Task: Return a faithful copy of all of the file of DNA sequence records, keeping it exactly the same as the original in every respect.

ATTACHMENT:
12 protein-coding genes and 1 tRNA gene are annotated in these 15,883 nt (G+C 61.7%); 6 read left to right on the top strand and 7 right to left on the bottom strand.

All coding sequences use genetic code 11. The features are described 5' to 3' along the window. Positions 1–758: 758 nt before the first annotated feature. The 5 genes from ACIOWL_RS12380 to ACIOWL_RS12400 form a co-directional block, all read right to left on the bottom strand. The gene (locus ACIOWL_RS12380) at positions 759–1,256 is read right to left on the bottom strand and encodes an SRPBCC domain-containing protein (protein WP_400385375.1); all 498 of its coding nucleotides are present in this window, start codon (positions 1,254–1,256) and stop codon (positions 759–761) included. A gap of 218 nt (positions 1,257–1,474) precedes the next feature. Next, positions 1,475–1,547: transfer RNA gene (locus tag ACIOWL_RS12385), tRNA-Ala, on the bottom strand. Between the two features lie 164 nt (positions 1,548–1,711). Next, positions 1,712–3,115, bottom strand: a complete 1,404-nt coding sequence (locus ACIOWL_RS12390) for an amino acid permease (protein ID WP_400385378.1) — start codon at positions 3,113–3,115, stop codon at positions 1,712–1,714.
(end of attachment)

12 protein-coding genes and 1 tRNA gene are annotated in these 15,883 nt (G+C 61.7%); 6 read left to right on the top strand and 7 right to left on the bottom strand.

All coding sequences use genetic code 11. The features are described 5' to 3' along the window. Positions 1–758: 758 nt before the first annotated feature. The 5 genes from ACIOWL_RS12380 to ACIOWL_RS12400 form a co-directional block, all read right to left on the bottom strand. The gene (locus ACIOWL_RS12380) at positions 759–1,256 is read right to left on the bottom strand and encodes an SRPBCC domain-containing protein (protein WP_400385375.1); all 498 of its coding nucleotides are present in this window, start codon (positions 1,254–1,256) and stop codon (positions 759–761) included. A gap of 218 nt (positions 1,257–1,474) precedes the next feature. Next, positions 1,475–1,547: transfer RNA gene (locus tag ACIOWL_RS12385), tRNA-Ala, on the bottom strand. Between the two features lie 164 nt (positions 1,548–1,711). Next, positions 1,712–3,115, bottom strand: a complete 1,404-nt coding sequence (locus ACIOWL_RS12390) for an amino acid permease (protein ID WP_400385378.1) — start codon at positions 3,113–3,115, stop codon at positions 1,712–1,714.